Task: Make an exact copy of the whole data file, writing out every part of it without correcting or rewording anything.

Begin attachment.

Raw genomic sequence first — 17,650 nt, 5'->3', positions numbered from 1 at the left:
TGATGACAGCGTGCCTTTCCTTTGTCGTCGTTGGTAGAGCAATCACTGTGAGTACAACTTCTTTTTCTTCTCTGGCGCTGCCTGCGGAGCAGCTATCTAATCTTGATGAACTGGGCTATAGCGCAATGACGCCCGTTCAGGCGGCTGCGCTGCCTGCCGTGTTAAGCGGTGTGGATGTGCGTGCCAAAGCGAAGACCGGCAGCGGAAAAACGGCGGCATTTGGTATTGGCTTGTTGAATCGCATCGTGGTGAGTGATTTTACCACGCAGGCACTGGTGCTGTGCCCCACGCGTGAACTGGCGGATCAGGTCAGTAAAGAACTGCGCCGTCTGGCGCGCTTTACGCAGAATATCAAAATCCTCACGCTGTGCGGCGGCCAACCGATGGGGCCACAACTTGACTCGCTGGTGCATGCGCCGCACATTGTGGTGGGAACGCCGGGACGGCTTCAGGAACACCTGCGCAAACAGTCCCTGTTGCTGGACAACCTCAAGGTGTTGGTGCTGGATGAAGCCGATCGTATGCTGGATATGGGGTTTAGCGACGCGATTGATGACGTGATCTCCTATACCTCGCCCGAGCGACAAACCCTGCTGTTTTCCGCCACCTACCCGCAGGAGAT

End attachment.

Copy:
Raw genomic sequence first — 17,650 nt, 5'->3', positions numbered from 1 at the left:
TGATGACAGCGTGCCTTTCCTTTGTCGTCGTTGGTAGAGCAATCACTGTGAGTACAACTTCTTTTTCTTCTCTGGCGCTGCCTGCGGAGCAGCTATCTAATCTTGATGAACTGGGCTATAGCGCAATGACGCCCGTTCAGGCGGCTGCGCTGCCTGCCGTGTTAAGCGGTGTGGATGTGCGTGCCAAAGCGAAGACCGGCAGCGGAAAAACGGCGGCATTTGGTATTGGCTTGTTGAATCGCATCGTGGTGAGTGATTTTACCACGCAGGCACTGGTGCTGTGCCCCACGCGTGAACTGGCGGATCAGGTCAGTAAAGAACTGCGCCGTCTGGCGCGCTTTACGCAGAATATCAAAATCCTCACGCTGTGCGGCGGCCAACCGATGGGGCCACAACTTGACTCGCTGGTGCATGCGCCGCACATTGTGGTGGGAACGCCGGGACGGCTTCAGGAACACCTGCGCAAACAGTCCCTGTTGCTGGACAACCTCAAGGTGTTGGTGCTGGATGAAGCCGATCGTATGCTGGATATGGGGTTTAGCGACGCGATTGATGACGTGATCTCCTATACCTCGCCCGAGCGACAAACCCTGCTGTTTTCCGCCACCTACCCGCAGGAGAT